Disability Budget 2018 Wrap Up

You'd be forgiven for thinking that nothing announced in the 2018-19 Budget on Tuesday night related to disability at all. There was scarcely a mention of people with disability in the Treasurer's speech, let alone in the media coverage. He did, however, commit to the full funding of the NDIS over the next four years:

Good boy scott

“Every dollar and every cent committed to delivering the National Disability Insurance Scheme remains in place and always will,” Mr Morrison said in his speech to the House of Representatives.

This line was included to quell the steady growth of anxiety in the Disability sector, which has been circling since the Coalition took power. Many people have been worried that the Coalition, in its quest for savings to the budget, could target the NDIS.

This is a reasonable fear given the Coalition's initial hesitancy to support the NDIS when it was proposed under the previous Labor government. In 2012, Liberal leader Tony Abbott said that the NDIS would not be fully implemented "until the budget returns to strong surplus."

This anxiety reached a tipping point in the last week when, in the lead up to the budget, the government announced that it was scrapping the plan to increase the Medicare levy by 0.5% in order to fund the NDIS. This led many to believe there was going to be an associated cut in funding for the Scheme.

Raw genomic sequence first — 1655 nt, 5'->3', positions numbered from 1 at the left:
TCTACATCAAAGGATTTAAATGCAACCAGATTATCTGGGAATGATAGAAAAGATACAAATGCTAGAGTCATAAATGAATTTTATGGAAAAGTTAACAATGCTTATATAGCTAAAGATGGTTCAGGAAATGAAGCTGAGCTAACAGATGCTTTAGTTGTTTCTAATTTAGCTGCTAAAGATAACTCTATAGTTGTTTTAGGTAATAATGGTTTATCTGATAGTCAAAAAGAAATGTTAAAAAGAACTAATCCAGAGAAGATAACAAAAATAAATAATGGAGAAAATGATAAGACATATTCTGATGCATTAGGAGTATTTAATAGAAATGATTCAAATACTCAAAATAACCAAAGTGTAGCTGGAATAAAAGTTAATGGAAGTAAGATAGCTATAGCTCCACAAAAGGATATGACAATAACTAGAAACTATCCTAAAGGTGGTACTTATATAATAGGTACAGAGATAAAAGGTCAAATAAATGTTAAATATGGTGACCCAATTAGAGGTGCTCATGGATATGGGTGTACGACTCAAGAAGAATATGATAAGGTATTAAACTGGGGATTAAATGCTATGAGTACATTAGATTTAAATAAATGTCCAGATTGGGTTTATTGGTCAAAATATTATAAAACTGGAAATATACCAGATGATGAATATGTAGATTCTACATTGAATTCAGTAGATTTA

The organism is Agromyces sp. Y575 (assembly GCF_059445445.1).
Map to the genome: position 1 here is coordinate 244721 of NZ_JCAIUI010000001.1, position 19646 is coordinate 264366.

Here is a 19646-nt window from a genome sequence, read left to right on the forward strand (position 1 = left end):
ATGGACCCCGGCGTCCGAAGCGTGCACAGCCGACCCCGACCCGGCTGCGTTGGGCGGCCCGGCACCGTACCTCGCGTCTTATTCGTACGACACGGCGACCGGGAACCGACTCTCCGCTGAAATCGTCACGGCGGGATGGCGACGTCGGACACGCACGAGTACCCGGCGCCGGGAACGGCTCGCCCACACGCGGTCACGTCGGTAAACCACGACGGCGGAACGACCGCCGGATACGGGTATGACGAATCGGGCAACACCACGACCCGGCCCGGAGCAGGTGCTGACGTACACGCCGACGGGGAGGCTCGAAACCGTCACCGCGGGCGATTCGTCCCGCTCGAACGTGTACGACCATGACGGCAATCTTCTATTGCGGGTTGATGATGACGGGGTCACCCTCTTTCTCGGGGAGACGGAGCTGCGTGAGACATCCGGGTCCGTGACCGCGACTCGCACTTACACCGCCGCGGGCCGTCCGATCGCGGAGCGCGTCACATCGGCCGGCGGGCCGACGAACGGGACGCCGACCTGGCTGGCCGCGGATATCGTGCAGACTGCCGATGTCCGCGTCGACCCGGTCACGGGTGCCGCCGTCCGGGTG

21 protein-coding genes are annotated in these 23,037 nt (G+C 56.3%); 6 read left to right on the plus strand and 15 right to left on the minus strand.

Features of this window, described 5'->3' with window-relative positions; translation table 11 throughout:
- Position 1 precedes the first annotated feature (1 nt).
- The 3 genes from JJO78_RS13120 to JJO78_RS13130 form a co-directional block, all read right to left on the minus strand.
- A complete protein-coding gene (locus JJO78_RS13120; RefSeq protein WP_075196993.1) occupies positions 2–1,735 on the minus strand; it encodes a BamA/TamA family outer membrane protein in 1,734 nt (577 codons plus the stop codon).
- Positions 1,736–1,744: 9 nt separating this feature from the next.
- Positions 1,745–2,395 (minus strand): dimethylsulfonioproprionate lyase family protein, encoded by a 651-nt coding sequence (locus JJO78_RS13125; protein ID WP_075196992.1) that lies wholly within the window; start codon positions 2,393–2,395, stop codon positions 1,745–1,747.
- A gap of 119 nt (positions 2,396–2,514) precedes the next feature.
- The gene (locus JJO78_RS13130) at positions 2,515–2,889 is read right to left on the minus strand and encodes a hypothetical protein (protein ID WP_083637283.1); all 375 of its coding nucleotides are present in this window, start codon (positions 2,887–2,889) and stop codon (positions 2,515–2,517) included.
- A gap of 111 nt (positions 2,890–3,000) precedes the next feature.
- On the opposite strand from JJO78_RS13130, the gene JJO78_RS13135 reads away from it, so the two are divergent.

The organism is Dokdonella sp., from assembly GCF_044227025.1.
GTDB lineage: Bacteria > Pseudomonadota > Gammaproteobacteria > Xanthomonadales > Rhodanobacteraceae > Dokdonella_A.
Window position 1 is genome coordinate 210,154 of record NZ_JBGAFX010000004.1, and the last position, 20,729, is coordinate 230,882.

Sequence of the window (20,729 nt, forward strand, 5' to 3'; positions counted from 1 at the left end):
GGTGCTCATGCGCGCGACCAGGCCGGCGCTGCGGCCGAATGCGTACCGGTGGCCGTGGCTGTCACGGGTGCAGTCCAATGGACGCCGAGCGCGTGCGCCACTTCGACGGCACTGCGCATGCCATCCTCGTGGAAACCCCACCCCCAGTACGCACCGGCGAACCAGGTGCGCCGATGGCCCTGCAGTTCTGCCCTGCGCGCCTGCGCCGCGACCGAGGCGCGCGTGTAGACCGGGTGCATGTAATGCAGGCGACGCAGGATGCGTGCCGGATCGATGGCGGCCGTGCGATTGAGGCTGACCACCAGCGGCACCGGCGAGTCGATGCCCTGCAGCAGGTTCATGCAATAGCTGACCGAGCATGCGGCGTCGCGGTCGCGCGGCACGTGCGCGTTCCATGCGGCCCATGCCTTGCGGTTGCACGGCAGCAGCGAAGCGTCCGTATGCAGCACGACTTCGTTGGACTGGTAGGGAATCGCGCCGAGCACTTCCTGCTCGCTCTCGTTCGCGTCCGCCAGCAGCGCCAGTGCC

Now that funding has been secured, disability advocates are switching their attention to fixing the problems with the NDIS rollout, and holding the government to their word.

“We’re going to be eternally vigilant to make sure that this government and any future governments honour their commitment to funding the NDIS and honour their commitment to people with disability and their families,” Every Australian Counts campaign director Kirsten Deane told Pro Bono Australia.

In the meantime, here is a summary of the disability-related aspects of the 2018-19 Budget:

  • $92.1 million to provide continuity of support for those not eligible for the NDIS, but who rely on services being phased out as the NDIS rolls out

  • About $10 million to provide grants to disability employment service providers

  • An extra $300 million over the next ten years for disability services

  • $64 million over three years to establish an NDIS Jobs and Market Fund to stimulate the development of the disability provider market, particularly in rural areas

Image credit: SBS/AAP

#NDIS #Disability #funding #budget

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